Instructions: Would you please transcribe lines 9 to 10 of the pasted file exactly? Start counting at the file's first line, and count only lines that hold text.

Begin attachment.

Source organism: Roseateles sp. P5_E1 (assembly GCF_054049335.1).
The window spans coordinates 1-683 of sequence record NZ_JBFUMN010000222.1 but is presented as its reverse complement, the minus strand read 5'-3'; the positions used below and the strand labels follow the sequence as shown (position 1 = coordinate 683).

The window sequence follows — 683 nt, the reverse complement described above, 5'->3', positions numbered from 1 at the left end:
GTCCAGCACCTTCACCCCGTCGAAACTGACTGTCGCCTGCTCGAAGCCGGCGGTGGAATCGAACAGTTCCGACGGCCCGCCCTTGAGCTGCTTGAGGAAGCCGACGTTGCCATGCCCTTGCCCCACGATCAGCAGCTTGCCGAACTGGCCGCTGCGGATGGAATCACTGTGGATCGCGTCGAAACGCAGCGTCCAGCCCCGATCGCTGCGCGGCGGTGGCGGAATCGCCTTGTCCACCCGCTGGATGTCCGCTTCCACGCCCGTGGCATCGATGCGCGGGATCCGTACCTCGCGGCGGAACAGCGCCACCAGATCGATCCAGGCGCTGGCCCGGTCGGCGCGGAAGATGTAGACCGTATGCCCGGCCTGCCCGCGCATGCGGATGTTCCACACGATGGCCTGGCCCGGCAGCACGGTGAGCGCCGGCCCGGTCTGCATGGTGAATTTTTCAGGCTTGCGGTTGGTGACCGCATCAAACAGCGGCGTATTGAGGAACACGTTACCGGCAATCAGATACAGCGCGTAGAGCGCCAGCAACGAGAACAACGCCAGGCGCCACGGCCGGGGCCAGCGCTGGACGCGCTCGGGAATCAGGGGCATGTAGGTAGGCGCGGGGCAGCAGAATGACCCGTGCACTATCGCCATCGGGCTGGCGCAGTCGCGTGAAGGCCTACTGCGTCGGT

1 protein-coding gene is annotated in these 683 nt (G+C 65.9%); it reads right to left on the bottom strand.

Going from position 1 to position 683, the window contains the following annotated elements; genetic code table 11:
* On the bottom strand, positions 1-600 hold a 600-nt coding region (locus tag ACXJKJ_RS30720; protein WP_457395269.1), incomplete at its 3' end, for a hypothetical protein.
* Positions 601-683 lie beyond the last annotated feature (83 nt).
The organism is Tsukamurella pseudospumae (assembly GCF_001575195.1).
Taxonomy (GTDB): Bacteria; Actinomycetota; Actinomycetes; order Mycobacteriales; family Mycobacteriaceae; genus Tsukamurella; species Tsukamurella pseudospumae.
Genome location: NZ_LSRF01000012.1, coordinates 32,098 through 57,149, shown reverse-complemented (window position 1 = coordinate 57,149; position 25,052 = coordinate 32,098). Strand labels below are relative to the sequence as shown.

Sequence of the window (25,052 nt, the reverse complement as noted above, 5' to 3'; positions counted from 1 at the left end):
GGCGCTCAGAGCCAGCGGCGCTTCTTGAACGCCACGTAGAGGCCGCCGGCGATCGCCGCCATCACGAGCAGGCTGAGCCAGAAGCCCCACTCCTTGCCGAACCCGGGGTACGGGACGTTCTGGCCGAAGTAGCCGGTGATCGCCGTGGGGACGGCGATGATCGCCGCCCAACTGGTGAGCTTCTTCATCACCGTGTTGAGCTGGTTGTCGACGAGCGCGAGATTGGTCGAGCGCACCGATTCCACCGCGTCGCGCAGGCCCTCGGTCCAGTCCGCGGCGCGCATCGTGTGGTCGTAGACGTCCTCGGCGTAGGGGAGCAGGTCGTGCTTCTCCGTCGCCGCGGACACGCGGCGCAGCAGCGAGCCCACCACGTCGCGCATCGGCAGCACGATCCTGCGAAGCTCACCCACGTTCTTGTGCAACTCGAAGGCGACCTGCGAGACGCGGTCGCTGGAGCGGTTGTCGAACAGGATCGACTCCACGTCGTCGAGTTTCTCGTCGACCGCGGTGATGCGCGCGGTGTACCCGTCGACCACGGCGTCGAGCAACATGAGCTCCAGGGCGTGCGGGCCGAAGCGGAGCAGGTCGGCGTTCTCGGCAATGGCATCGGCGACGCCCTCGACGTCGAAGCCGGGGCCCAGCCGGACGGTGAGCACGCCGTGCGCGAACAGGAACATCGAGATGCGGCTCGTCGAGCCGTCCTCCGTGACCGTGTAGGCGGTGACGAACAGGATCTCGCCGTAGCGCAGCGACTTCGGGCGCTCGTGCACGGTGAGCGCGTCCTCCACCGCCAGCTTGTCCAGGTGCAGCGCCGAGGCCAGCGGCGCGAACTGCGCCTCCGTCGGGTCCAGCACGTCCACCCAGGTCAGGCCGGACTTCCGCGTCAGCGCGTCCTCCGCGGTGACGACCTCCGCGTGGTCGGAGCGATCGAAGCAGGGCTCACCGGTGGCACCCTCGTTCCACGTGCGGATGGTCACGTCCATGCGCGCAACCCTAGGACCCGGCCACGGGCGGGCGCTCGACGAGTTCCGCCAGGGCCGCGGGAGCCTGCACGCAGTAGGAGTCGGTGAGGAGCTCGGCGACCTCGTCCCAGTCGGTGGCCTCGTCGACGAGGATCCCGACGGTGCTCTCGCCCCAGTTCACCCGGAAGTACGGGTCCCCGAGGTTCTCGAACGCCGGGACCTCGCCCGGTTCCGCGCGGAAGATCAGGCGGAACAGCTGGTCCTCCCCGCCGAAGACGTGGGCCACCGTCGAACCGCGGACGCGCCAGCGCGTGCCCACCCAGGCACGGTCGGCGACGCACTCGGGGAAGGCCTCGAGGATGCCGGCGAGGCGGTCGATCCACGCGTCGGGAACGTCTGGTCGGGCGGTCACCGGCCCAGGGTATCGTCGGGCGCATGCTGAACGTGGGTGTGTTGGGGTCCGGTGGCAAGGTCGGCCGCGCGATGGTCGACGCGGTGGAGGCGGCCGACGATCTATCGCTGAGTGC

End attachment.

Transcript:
The organism is Tsukamurella pseudospumae (assembly GCF_001575195.1).
Taxonomy (GTDB): Bacteria; Actinomycetota; Actinomycetes; order Mycobacteriales; family Mycobacteriaceae; genus Tsukamurella; species Tsukamurella pseudospumae.